Kenya spared tourism blow from travel alerts after attack


Security officers arrive at 14 Riverside Drive to combat suspected terrorists on Tuesday. PHOTO | SALATON NJAU | NMG

United States and the United Kingdom have spared Kenya’s tourism fresh travel advisories to their citizens after terrorists attacked the mixed-use business complex, 14 Riverside, leaving at least 14 people dead and dozens injured.

The US state department did not restrict its nationals from Kenya travel, but cautioned them to be vigilant in Nairobi.

The Foreign and Commonwealth Office (FCO) of Britain has a similar alert, but said its citizens were free to visit Kenya’s safari destinations in the national parks, reserves and wildlife conservancies as well as beach resorts.

State House said that 14 civilians, including an American and a Briton, were confirmed dead and over 700 others had been evacuated to safety by security forces.

“The area to which the FCO advise against all but essential travel doesn’t include Kenya’s safari destinations in the national parks, reserves and wildlife conservancies … nor does it include the beach resorts of Mombasa, Malindi, Kilifi, Watamu, Diani, Lamu Island and Manda Island,” said UK authorities.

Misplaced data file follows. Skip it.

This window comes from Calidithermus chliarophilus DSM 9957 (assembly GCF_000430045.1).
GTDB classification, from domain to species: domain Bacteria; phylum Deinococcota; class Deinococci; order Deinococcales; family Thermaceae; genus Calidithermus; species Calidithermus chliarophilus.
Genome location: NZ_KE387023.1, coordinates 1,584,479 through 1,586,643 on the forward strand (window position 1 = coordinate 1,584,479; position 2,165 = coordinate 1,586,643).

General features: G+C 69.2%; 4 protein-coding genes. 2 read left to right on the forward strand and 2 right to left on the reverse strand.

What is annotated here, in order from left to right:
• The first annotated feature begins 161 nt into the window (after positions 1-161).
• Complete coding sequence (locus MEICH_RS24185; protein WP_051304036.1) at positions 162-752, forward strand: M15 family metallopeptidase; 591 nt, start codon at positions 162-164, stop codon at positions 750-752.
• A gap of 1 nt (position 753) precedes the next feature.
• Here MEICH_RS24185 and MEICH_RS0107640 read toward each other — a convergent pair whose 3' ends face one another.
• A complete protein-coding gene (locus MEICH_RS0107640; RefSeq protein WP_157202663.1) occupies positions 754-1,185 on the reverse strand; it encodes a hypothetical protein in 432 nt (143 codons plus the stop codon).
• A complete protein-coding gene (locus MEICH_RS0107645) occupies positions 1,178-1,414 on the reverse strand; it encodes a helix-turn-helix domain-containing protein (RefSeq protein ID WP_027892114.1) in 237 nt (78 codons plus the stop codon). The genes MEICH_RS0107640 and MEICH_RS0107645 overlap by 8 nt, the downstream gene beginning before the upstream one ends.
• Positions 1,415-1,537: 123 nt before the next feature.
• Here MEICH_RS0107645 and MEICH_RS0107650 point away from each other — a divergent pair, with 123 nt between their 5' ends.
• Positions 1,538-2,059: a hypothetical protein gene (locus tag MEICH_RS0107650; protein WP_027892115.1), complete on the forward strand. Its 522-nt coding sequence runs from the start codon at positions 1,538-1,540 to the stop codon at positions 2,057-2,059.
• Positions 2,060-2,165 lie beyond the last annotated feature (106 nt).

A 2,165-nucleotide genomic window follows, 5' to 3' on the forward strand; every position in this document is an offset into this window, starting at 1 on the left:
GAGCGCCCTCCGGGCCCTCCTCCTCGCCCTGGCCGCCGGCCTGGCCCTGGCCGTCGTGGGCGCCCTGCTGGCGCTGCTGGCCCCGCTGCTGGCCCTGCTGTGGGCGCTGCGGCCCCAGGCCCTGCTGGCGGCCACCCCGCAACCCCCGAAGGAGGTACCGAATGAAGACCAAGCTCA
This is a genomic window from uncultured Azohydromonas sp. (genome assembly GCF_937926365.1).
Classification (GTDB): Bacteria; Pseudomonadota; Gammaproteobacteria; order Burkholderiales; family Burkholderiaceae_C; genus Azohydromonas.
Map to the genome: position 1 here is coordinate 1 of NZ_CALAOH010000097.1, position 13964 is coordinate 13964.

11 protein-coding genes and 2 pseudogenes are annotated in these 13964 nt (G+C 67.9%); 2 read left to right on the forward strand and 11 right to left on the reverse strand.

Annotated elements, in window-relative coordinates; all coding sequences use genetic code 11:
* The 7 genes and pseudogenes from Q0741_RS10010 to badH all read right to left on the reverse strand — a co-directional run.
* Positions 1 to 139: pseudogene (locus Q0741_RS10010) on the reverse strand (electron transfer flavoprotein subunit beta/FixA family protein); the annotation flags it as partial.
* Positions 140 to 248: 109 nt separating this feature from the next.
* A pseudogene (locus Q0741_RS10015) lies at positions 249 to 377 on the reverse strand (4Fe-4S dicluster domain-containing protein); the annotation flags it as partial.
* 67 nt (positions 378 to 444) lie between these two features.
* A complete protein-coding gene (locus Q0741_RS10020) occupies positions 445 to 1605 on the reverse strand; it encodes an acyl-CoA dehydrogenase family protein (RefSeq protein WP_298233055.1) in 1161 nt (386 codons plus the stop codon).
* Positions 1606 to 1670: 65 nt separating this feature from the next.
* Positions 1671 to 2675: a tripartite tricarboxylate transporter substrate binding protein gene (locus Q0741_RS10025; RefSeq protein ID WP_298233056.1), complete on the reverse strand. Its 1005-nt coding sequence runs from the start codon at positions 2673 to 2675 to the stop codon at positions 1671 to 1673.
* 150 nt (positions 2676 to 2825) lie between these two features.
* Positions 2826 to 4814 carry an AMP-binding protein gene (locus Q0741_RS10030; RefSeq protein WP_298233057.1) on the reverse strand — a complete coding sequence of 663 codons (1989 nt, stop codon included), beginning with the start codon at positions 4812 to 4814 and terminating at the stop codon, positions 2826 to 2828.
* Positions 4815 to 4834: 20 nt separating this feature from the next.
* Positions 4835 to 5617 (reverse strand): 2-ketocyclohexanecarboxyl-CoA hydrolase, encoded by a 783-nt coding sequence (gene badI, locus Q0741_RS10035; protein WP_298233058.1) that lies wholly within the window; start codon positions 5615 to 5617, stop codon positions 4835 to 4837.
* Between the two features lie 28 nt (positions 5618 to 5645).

The 20-hour siege at 14 Riverside echoed a 2013 assault that killed 67 people in Nairobi’s Westgate shopping centre in the same neighbourhood.

The 2013 attack prompted foreign countries led by the US and UK to issue travel advisories that cut travel and hurt tourism.

The alerts reduced the flow of tourist dollars, a valuable source of foreign exchange, put pressure on the shilling and forced some hotels out of business.

The industry has since recovered following improved security and aggressive marketing in foreign capitals.

Earnings dropped from Sh94 billion in 2013 to Sh84.6 billion a year later following the Westgate attack and rose to Sh157 billion last year from Sh120 billion in 2017, representing a 37 percent growth — which is the biggest jump in more than a decade.

The 14 Riverside attack was claimed by Somali group al Shabaab, which is fighting to topple the UN-backed government and is against Kenyan military stay in the country.

The complex is home to offices of international companies including Colgate Palmolive, Reckitt Benckiser, Pernod Ricard, Dow Chemical and SAP, as well as the dusitD2 hotel, part of Thai group Dusit Thani.

The attacks was designed to shake the foreign capitals, where Kenya draws the bulk of the high spending tourists.